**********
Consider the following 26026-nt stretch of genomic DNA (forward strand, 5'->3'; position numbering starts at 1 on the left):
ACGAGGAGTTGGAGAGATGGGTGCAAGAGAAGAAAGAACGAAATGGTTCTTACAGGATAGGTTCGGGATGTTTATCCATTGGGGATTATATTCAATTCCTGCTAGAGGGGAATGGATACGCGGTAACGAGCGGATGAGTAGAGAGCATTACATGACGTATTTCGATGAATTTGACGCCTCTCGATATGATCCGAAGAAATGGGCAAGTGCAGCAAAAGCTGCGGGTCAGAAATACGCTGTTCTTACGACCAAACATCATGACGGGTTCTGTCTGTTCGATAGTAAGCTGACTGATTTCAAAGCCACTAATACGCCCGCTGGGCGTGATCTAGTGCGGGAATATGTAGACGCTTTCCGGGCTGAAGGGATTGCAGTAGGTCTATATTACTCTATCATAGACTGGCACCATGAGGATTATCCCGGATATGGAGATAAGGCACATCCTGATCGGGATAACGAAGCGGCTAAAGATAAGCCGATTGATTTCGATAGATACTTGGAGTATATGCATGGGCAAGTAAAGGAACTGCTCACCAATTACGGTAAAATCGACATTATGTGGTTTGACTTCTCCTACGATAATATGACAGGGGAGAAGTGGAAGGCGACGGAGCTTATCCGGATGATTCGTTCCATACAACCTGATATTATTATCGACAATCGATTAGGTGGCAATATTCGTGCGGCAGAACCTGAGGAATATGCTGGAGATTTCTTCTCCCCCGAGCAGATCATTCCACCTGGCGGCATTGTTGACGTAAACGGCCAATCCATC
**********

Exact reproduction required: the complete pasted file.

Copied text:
Consider the following 26026-nt stretch of genomic DNA (forward strand, 5'->3'; position numbering starts at 1 on the left):
ACGAGGAGTTGGAGAGATGGGTGCAAGAGAAGAAAGAACGAAATGGTTCTTACAGGATAGGTTCGGGATGTTTATCCATTGGGGATTATATTCAATTCCTGCTAGAGGGGAATGGATACGCGGTAACGAGCGGATGAGTAGAGAGCATTACATGACGTATTTCGATGAATTTGACGCCTCTCGATATGATCCGAAGAAATGGGCAAGTGCAGCAAAAGCTGCGGGTCAGAAATACGCTGTTCTTACGACCAAACATCATGACGGGTTCTGTCTGTTCGATAGTAAGCTGACTGATTTCAAAGCCACTAATACGCCCGCTGGGCGTGATCTAGTGCGGGAATATGTAGACGCTTTCCGGGCTGAAGGGATTGCAGTAGGTCTATATTACTCTATCATAGACTGGCACCATGAGGATTATCCCGGATATGGAGATAAGGCACATCCTGATCGGGATAACGAAGCGGCTAAAGATAAGCCGATTGATTTCGATAGATACTTGGAGTATATGCATGGGCAAGTAAAGGAACTGCTCACCAATTACGGTAAAATCGACATTATGTGGTTTGACTTCTCCTACGATAATATGACAGGGGAGAAGTGGAAGGCGACGGAGCTTATCCGGATGATTCGTTCCATACAACCTGATATTATTATCGACAATCGATTAGGTGGCAATATTCGTGCGGCAGAACCTGAGGAATATGCTGGAGATTTCTTCTCCCCCGAGCAGATCATTCCACCTGGCGGCATTGTTGACGTAAACGGCCAATCCATC